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Mirror, mirror on the wall… what’s the cleanest car in Belgium of them all?

CO2, the ups and downs...

23% of all CO2 emissions are produced by transport, with 13% from car traffic. Other sources of CO2 emissions are electricity production, industry and the heating in buildings. Sea and air transport aren’t included in these Belgian figures; that’s because they're calculated internationally. And still, it’s likely that their share is just as big as that of cars, vans and lorries combined.

Diesel, petrol or electric?

  • Petrol cars consume more fuel and therefore emit more CO2.
  • Diesel cars are more efficient and emit less CO2, but they also produce more fine particulate matter.
  • Electric cars are clean when their electricity is green.

Petrol vs. diesel

Vehicles that run on fossil fuels rely on internal combustion engines. Internal combustion releases the greenhouse gas, carbon dioxide (CO2), as well as other harmful substances, such as particulate matter and nitrogen oxides (NOx).

Petrol cars use more fuel, which naturally releases more carbon dioxide. HGVs and trains usually run on diesel because the fuel efficiency of diesel engines increases based on the load, which is also why the automotive sector has put so much effort into diesel technology.

Electric

So, how about electric cars? Well, they don't emit carbon dioxide. But... your car is powered by electricity generated at a power station. On the flip side, if you opt for green electricity, you'll be driving all the way green. But it only makes sense that if that electricity comes from combusting coal or lignite, your car will suddenly be a whole lot less green.

Electric car batteries are also polluting. Fortunately, technology hasn’t remained stuck in that rut. Less raw materials are required for battery manufacture and they're being recycled or reused more often and more efficiently. So yes – in the end – an electric car really is a (more) sustainable choice.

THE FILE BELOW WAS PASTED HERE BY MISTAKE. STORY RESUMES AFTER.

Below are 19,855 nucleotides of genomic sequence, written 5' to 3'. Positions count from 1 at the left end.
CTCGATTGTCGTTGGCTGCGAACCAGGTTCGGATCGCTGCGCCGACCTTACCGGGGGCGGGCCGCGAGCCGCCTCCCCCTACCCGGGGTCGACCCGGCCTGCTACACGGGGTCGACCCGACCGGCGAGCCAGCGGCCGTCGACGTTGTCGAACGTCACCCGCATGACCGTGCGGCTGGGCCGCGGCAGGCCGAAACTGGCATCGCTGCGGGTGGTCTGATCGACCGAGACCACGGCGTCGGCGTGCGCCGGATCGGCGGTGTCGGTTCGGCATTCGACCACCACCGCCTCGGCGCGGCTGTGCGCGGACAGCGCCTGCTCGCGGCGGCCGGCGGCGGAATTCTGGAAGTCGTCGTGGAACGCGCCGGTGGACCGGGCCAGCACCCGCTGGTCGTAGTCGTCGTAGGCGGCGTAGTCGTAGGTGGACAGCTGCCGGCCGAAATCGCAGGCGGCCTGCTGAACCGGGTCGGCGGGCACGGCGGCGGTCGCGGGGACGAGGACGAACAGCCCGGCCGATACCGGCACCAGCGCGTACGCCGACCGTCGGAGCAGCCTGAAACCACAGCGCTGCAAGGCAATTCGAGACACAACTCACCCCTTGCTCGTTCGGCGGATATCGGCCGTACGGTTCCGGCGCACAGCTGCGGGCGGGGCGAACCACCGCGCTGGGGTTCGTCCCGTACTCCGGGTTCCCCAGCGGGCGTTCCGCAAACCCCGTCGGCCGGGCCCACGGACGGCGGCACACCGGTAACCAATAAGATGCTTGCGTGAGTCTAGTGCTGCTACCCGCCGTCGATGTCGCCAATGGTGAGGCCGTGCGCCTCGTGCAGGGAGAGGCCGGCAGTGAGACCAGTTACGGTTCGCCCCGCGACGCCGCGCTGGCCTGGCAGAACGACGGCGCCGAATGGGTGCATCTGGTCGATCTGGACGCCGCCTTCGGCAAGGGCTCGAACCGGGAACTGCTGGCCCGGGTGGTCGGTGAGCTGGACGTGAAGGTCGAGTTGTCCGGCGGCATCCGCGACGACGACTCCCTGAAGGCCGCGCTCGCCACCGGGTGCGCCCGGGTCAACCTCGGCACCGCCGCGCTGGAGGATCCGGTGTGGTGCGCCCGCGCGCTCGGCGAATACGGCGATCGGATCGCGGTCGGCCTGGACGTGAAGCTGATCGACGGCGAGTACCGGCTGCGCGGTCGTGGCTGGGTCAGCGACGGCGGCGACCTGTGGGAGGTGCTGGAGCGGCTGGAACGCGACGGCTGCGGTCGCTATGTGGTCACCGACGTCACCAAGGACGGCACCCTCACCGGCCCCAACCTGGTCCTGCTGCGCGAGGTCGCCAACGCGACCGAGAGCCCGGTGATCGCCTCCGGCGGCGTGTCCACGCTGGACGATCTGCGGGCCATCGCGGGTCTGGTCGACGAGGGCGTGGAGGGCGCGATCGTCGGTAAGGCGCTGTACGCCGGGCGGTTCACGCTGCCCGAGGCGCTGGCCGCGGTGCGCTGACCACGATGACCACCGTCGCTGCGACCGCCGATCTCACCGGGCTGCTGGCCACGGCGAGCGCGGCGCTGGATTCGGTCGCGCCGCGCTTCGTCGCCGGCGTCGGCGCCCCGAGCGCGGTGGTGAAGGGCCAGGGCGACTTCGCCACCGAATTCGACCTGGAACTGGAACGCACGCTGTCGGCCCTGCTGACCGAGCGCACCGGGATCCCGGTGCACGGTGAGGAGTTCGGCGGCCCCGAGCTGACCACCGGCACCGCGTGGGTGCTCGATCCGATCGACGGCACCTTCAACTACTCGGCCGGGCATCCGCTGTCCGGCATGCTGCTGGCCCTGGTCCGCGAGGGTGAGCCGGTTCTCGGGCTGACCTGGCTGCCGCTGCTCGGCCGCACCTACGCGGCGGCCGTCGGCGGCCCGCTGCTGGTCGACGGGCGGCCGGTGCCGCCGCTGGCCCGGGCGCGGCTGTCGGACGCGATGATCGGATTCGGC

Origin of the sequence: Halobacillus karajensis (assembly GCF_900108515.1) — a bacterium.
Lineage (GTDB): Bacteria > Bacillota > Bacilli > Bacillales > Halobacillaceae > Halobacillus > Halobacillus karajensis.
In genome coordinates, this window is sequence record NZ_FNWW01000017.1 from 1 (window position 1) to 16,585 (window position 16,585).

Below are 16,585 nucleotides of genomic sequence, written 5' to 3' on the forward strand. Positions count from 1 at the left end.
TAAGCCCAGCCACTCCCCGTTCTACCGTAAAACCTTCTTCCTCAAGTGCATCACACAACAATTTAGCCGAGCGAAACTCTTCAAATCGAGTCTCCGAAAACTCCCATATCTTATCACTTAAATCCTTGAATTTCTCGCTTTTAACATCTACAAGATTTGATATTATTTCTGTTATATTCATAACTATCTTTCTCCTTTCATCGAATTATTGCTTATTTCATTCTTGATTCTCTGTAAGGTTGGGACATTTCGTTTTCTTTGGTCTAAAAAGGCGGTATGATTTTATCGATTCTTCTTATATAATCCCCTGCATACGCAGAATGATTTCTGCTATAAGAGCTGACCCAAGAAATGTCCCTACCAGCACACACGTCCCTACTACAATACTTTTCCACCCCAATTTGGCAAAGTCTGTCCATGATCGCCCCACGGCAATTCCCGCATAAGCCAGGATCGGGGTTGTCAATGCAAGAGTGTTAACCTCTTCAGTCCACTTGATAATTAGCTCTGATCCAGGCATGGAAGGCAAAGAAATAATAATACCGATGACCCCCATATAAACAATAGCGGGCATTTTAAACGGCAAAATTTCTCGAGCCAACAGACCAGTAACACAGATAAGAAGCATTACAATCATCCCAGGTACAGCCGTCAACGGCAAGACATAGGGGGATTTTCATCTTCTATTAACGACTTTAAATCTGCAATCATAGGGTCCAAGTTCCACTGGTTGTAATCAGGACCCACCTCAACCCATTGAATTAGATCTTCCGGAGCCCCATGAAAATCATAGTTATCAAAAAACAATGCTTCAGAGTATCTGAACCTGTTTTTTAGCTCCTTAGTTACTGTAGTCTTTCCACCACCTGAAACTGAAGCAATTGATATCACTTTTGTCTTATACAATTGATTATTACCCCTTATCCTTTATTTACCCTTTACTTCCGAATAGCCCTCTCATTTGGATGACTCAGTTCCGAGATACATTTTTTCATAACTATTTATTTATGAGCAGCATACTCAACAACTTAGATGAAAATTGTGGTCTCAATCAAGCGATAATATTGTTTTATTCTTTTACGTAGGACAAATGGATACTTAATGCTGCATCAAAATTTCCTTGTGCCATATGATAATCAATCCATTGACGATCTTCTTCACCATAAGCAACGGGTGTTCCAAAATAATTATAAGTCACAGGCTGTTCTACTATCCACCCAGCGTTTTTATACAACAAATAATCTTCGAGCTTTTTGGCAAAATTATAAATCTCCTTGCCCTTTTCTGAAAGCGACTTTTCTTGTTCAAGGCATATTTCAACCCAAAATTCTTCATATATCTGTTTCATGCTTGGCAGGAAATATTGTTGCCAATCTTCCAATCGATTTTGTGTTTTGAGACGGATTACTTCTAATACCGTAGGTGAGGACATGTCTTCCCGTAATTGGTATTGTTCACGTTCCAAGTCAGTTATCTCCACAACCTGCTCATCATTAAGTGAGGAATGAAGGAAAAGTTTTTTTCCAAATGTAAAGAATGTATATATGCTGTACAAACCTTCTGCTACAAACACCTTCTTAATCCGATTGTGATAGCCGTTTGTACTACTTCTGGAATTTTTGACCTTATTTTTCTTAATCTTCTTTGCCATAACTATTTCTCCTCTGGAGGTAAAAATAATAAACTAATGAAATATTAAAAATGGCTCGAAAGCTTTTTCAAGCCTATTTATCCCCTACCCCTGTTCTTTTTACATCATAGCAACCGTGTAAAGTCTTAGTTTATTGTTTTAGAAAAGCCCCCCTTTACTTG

Visit the Brussels Motor Show and find the car that meets your needs!

Buy your tickets here!

So, now what?

By 2020, new cars aren’t allowed to emit more on average than 95 g of CO2 per kilometre. According to the EU, that amount needs to drop another 37.5% by 2030. There’s no debate – car manufacturers have a huge challenge ahead of them.

The automotive sector is doing everything it can to reduce CO2 emissions and particulate matter. An excellent example of these efforts is the particulate filter, which extracts, and traps particulate matter produced by diesel motors. New vehicle CO2 emissions have also evolved considerably in recent years. In just 10 years’ time, they've gone from 148 to 119 g/km, or -19.6%. That means that cars have become significantly more efficient and emit less fine particulate matter However, given that there are so many more cars and we all drive more, traffic-related CO2 emissions have continued to rise.

Another explanation for this is the increasing popularity of petrol cars to the detriment of diesel cars. And, like you read above, petrol cars emit more CO2 because they consume more. Fortunately, electric and natural gas cars are having a clear impact on keeping those figures down.

So, what's the right car for you? Well, that doesn’t just depend on emissions, but on a whole host of other factors as well. We'd be happy to tell you more and give you a few tips at the 2020 Brussels Motor Show!

Buy your tickets here!

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